Female crew chief overcomes adversity, joins PACAF F-16 Demo Team

  • Published
  • By Senior Airman Sadie Colbert
  • 35th Fighter Wing Public Affairs

It’s been more than a decade since a woman joined the Pacific Air Forces’ F-16 Demonstration Team, and in late January, Senior Airman Emily Wall, a 14th Aircraft Maintenance Unit crew chief, broke social norms introducing something new to the aerial demo team.


Growing up the youngest of seven siblings, she wanted a life of her own, different than that of her brothers and sister. She knew she wanted to stand out and ultimately enlisted with the U.S. Air Force.


“I like pushing myself to experience more because I love dabbling into different things,” Wall explained. “None of my siblings enlisted in the military and I never really had a chance to have a voice of my own. That drove something inside me to give the military a chance and see where it would take me.”


Wall said her family was a little shocked at first, but after seeing how positively her military life impacted her and all she accomplished, they supported her.


“She’s never been one to think of herself before others and I think that characteristic fits perfectly with her military career,” said John Wall, one of her brothers. “I've always felt that no matter what path she’s chosen in life, she finds success. It was evident while growing up that she not only outworked anyone around her, but she never backed down from a challenge or let a hardship defeat her. The military has given her the opportunity to prove that.”


Wall described some challenging situations on the flightline which took up much of her spare time. She found herself constantly fighting the negative stigma associated with being a woman in her career field.


“When I make a mistake, most times, people associate my mistakes with me being a female,” Wall explained. “People will say a lot of bad things about me and I just let it roll off.”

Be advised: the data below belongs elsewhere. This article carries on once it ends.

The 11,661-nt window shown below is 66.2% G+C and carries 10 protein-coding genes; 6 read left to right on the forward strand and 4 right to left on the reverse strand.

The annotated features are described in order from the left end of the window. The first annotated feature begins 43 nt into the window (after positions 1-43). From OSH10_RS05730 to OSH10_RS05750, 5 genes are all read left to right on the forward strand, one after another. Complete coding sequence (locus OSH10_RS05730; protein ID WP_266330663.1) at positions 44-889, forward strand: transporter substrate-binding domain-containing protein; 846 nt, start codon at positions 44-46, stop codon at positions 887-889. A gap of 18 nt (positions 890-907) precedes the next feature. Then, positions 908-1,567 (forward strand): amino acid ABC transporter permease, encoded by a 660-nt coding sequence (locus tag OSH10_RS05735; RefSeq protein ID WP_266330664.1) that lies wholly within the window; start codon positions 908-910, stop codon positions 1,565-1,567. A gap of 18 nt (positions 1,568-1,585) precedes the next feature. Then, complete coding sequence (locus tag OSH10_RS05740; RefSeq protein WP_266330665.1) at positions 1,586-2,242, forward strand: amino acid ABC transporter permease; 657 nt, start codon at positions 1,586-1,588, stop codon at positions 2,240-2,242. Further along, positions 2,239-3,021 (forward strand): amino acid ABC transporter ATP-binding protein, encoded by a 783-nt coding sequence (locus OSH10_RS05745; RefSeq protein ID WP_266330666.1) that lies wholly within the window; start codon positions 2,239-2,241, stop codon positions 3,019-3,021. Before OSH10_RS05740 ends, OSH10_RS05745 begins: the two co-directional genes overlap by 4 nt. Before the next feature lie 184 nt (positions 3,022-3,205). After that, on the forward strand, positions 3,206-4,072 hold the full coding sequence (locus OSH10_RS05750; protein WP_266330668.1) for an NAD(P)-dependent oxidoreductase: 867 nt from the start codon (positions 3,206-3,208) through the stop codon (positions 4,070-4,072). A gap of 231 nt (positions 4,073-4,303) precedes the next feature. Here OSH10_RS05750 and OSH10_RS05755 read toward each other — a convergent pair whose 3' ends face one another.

Because her identity on the flightline is associated with being female, there’s a tendency for her coworkers to view her as an underdog.


“As a female maintainer, you stick out like a sore thumb on the flightline and you have to work twice as hard sometimes because, naturally, if you need a guy or a girl to pick up a heavy box you’re going to select a male to pick it up,” Wall described.


She added despite the negativity, there are great people besides her and she continues to fight those stereotypes to become the hard-working, positive crew chief she wants to be.


“As a female, I think it is crucial to have a female role model in this career field,” said Airman 1st Class Casey Chase, a 14th Aircraft Maintenance Unit crew chief. “With a job that can be as stressful as this one, you need someone who you can connect more easily with.”


Chase added Wall always made herself available to assist herself and others leaving an encouraging impact on the Airmen around her.


“She not only gave instructions for the jobs at hand, but she also came to me with advice for remembering to not let this job get to me,” Chase said. “She stands up for herself and has confidence when anyone comes to her with a problem. That’s very empowering. Needless to say, I’m glad the squadron has someone like her.”